Article Text

Download PDFPDF
Diagnostic significance of IgG and albumin indices versus oligoclonal band types in demyelinating disorders

Abstract

Aims The laboratory diagnosis of demyelinating inflammatory disorders (DIDs) relies on both intrathecal oligoclonal band (OCB) positivity and IgG index. Although OCB typing remains the gold-standard test for DIDs, it can be laborious and ambiguous, complicating diagnostics, and unduly increasing diagnostic time. We examined whether serum or cerebrospinal fluid (CSF) parameters can classify OCB types and, thus, be used as a replacement test to standard OCB typing.

Methods We retrospectively analysed >1000 prospectively collected samples of patients with DIDs and quantified albumin and IgG levels in the CSF and serum. We determined OCB types by isoelectric focusing combined with immunofixation and evaluated the diagnostic accuracies of IgG and albumin indices in discriminating OCB types by receiver operating characteristic curves and multinomial regression.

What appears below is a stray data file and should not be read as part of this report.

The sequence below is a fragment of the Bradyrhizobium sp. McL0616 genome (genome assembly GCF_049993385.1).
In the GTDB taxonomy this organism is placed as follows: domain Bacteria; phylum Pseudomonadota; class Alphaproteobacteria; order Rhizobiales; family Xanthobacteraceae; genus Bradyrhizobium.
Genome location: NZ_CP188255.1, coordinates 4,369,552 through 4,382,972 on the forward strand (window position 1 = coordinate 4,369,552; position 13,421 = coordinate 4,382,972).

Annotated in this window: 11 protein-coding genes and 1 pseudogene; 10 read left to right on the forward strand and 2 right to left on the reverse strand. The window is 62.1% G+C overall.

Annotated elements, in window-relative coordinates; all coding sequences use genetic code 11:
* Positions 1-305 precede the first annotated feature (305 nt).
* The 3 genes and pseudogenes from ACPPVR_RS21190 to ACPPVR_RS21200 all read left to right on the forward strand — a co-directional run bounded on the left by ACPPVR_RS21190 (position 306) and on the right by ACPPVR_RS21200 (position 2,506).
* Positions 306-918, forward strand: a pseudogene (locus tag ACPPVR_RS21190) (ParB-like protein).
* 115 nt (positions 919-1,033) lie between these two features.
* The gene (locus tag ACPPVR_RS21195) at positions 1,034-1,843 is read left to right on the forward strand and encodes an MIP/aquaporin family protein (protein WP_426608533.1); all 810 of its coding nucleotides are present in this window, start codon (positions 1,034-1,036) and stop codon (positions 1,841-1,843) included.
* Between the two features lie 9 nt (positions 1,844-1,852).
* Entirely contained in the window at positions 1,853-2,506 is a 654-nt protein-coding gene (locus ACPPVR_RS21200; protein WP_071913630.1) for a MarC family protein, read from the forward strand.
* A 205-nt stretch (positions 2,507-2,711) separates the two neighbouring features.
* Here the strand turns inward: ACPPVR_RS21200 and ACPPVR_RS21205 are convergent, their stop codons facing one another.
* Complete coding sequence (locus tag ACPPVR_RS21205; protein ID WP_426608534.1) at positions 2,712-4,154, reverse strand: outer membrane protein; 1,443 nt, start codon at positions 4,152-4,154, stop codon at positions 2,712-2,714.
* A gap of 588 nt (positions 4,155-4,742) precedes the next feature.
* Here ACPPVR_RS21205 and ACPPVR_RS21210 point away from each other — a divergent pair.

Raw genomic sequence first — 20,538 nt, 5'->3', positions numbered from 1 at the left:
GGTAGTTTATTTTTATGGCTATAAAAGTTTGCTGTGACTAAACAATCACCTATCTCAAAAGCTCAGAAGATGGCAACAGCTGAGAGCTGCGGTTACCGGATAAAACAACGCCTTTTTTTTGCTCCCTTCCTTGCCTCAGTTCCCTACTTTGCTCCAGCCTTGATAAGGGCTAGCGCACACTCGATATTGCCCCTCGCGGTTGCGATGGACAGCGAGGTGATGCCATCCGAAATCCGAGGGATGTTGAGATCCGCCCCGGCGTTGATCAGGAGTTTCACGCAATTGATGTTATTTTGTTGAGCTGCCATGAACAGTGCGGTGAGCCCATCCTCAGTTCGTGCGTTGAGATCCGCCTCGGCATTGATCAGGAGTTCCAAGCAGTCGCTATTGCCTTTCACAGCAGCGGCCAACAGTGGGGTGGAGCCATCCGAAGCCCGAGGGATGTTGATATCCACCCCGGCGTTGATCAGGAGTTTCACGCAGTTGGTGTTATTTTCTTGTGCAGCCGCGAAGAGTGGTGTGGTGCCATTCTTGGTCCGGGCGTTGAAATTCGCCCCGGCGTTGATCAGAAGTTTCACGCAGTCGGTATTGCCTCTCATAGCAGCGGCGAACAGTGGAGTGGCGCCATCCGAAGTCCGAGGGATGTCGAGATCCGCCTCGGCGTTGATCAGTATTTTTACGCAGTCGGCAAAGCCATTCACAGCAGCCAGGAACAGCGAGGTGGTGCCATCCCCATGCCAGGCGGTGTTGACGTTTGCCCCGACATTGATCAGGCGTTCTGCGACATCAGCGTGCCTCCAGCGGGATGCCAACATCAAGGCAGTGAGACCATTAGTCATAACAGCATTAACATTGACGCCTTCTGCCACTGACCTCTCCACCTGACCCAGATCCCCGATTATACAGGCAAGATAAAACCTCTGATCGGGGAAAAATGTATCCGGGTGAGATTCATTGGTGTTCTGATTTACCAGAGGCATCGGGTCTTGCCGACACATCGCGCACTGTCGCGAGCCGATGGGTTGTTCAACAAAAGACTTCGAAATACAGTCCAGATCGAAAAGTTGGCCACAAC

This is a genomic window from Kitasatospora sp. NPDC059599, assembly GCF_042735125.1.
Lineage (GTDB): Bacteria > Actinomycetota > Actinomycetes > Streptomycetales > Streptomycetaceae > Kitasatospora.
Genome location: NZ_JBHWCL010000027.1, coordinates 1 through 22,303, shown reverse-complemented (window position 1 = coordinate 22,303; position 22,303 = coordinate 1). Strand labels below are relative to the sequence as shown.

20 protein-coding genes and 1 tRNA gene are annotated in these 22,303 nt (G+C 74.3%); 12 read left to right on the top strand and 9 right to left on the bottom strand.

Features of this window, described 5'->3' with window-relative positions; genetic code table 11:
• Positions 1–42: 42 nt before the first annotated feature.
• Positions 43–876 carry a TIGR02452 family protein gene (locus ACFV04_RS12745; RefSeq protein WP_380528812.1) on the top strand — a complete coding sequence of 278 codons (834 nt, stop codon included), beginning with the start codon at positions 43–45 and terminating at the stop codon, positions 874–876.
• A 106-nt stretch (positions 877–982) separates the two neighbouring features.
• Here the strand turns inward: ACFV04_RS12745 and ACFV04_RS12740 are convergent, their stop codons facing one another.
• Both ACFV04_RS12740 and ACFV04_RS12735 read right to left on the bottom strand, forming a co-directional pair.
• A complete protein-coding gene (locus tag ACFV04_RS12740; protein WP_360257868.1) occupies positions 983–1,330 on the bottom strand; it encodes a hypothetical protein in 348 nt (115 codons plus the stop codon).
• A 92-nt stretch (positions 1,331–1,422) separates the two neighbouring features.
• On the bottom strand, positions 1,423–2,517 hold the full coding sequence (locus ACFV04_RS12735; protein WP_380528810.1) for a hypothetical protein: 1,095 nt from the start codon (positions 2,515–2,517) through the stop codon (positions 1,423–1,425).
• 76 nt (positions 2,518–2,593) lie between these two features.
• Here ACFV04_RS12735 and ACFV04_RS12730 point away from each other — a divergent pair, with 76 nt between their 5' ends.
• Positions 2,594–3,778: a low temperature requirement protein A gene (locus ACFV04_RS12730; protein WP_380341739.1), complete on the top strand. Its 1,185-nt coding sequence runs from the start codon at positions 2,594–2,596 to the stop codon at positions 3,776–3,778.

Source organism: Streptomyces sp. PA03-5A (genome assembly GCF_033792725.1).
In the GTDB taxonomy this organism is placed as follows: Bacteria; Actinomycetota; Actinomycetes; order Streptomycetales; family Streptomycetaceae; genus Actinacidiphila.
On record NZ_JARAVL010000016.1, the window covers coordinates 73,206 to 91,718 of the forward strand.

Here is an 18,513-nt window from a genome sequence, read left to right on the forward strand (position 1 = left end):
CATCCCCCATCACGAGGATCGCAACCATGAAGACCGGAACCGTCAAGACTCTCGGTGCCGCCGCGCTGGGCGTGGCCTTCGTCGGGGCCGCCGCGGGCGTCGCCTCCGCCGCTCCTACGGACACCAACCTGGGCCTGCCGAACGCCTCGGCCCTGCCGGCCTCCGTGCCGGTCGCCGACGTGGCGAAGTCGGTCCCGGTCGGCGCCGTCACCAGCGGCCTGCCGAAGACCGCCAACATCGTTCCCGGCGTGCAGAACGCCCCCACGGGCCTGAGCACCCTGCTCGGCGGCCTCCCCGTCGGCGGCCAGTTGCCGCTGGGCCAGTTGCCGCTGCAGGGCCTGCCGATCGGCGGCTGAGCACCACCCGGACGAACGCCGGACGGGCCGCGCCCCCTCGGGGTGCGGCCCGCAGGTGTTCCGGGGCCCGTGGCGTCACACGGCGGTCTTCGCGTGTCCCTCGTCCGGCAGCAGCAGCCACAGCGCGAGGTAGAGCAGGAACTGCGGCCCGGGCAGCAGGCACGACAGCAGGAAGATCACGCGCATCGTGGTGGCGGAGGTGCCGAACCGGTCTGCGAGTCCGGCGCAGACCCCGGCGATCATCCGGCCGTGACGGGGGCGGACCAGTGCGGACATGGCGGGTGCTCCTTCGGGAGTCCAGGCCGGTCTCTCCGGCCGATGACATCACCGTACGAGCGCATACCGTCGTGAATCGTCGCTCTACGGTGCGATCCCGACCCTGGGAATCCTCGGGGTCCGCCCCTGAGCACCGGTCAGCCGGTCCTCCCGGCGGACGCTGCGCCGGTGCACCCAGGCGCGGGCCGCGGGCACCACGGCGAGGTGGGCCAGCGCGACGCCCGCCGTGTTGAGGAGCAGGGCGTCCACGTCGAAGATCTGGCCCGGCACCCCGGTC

Results An IgG index cut-off of 0.589 differentiated types 2/3 from types 1/4 (area under the curve 0.780, 95% CI 0.761 to 0.812, p<0.001; specificity: 71.10%, sensitivity: 73.45%). Albumin quotient cut-off values of 6.625 and of 6.707 discriminated type 1 from type 4 and type 2 from type 3, respectively (specificity: <55%, sensitivity: <75%). Female sex, age, IgG index, CSF IgG and serum albumin were associated with different OCB types.

Conclusions Our study reveals that IgG and albumin index can differentiate OCB types with adequate accuracy, especially if refined by age and gender.

  • antibodies
  • autoimmunity
  • diagnosis
  • evidence-based practice
  • immunoglobulins

Data availability statement

Data are available upon reasonable request.

Statistics from Altmetric.com

Request Permissions

If you wish to reuse any or all of this article please use the link below which will take you to the Copyright Clearance Center’s RightsLink service. You will be able to get a quick price and instant permission to reuse the content in many different ways.